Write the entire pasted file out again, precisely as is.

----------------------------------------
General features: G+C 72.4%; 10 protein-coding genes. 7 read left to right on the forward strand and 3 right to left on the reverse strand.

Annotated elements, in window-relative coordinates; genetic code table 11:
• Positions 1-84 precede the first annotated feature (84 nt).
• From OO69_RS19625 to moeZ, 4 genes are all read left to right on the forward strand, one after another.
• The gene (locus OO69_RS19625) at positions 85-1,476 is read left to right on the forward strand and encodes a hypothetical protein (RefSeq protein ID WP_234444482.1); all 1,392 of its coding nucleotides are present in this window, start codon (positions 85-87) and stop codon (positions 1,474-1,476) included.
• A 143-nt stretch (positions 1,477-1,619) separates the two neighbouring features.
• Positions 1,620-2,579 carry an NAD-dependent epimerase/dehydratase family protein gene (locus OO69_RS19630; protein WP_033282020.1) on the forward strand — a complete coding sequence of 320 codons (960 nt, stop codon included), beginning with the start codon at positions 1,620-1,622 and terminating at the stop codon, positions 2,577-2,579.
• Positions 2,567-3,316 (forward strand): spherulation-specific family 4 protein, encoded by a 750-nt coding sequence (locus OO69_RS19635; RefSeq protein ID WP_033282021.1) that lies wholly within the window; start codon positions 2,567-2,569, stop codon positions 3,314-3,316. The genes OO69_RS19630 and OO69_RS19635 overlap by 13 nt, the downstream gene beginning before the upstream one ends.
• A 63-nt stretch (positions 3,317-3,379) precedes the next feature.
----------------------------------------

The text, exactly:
General features: G+C 72.4%; 10 protein-coding genes. 7 read left to right on the forward strand and 3 right to left on the reverse strand.

Annotated elements, in window-relative coordinates; genetic code table 11:
• Positions 1-84 precede the first annotated feature (84 nt).
• From OO69_RS19625 to moeZ, 4 genes are all read left to right on the forward strand, one after another.
• The gene (locus OO69_RS19625) at positions 85-1,476 is read left to right on the forward strand and encodes a hypothetical protein (RefSeq protein ID WP_234444482.1); all 1,392 of its coding nucleotides are present in this window, start codon (positions 85-87) and stop codon (positions 1,474-1,476) included.
• A 143-nt stretch (positions 1,477-1,619) separates the two neighbouring features.
• Positions 1,620-2,579 carry an NAD-dependent epimerase/dehydratase family protein gene (locus OO69_RS19630; protein WP_033282020.1) on the forward strand — a complete coding sequence of 320 codons (960 nt, stop codon included), beginning with the start codon at positions 1,620-1,622 and terminating at the stop codon, positions 2,577-2,579.
• Positions 2,567-3,316 (forward strand): spherulation-specific family 4 protein, encoded by a 750-nt coding sequence (locus OO69_RS19635; RefSeq protein ID WP_033282021.1) that lies wholly within the window; start codon positions 2,567-2,569, stop codon positions 3,314-3,316. The genes OO69_RS19630 and OO69_RS19635 overlap by 13 nt, the downstream gene beginning before the upstream one ends.
• A 63-nt stretch (positions 3,317-3,379) precedes the next feature.